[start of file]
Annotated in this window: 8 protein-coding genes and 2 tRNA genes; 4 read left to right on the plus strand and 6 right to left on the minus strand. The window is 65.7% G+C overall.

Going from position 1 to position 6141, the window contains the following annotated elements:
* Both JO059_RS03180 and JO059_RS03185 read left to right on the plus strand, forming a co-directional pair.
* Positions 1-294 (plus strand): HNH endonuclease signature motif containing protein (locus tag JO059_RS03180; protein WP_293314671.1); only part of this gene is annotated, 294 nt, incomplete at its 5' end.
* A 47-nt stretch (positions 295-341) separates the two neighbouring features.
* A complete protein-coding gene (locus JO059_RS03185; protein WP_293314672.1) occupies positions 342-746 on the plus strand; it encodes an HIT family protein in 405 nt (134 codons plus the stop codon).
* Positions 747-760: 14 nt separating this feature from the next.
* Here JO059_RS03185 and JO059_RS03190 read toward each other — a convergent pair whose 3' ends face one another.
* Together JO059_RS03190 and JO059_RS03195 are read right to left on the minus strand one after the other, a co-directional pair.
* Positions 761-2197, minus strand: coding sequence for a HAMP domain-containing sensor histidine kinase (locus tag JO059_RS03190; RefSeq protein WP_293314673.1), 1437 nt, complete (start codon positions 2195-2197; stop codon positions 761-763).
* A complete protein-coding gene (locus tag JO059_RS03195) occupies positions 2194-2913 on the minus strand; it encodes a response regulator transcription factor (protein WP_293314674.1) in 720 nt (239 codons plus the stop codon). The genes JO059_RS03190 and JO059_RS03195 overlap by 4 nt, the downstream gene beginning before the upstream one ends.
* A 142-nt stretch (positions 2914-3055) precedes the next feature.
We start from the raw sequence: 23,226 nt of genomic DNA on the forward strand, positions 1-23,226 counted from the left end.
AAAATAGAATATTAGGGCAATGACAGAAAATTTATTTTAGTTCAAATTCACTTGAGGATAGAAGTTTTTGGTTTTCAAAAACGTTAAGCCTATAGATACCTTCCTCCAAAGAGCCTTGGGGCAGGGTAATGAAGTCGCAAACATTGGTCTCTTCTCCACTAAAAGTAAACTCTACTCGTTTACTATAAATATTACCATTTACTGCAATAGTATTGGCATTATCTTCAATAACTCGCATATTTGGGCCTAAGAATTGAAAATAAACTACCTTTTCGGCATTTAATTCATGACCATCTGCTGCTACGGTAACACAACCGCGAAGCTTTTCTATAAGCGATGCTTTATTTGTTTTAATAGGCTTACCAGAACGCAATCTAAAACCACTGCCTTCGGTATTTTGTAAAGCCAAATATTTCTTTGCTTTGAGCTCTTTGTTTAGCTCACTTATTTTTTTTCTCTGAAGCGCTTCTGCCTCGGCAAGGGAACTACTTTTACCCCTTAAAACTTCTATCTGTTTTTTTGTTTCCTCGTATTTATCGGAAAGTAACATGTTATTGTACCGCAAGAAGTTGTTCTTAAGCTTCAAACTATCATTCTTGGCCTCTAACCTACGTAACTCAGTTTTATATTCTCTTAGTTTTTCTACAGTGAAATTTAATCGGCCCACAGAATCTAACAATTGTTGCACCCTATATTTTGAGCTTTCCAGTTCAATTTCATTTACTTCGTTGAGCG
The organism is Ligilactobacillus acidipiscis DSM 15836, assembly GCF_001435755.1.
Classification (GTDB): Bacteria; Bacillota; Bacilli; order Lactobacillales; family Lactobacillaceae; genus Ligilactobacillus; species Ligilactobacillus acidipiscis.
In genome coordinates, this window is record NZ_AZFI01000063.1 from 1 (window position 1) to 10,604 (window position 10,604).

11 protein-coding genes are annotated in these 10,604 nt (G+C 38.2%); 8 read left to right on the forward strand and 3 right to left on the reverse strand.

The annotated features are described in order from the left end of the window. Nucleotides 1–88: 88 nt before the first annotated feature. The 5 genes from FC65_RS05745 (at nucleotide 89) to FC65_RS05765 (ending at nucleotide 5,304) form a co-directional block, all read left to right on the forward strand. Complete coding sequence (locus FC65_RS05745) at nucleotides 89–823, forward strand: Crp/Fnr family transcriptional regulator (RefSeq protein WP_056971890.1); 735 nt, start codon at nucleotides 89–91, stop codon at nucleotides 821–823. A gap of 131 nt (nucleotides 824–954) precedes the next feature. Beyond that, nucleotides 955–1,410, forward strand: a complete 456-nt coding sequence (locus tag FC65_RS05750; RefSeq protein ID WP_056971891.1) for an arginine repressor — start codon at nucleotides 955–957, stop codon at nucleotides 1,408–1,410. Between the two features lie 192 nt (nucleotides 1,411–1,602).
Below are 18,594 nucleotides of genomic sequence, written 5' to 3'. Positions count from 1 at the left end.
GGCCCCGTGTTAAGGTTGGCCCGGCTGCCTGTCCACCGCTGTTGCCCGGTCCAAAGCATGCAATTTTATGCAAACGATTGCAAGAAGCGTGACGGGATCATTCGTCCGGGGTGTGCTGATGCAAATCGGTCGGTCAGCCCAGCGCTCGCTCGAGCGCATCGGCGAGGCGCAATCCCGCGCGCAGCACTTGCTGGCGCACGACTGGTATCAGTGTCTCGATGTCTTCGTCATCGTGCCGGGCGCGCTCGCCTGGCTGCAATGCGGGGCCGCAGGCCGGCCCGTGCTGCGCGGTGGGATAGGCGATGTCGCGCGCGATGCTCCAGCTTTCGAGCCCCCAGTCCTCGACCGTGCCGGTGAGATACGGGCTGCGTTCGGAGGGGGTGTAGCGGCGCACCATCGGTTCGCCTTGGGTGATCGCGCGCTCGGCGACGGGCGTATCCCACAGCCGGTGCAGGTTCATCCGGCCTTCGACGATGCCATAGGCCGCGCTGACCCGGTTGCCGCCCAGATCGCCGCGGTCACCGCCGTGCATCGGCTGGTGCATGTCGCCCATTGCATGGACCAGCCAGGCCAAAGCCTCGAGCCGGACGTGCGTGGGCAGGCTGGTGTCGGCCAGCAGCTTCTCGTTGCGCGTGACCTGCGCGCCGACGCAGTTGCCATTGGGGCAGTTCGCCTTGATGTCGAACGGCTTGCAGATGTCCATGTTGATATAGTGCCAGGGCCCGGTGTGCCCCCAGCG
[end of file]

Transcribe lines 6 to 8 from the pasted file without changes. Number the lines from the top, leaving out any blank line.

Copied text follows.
* A complete protein-coding gene (locus JO059_RS03185; protein WP_293314672.1) occupies positions 342-746 on the plus strand; it encodes an HIT family protein in 405 nt (134 codons plus the stop codon).
* Positions 747-760: 14 nt separating this feature from the next.
* Here JO059_RS03185 and JO059_RS03190 read toward each other — a convergent pair whose 3' ends face one another.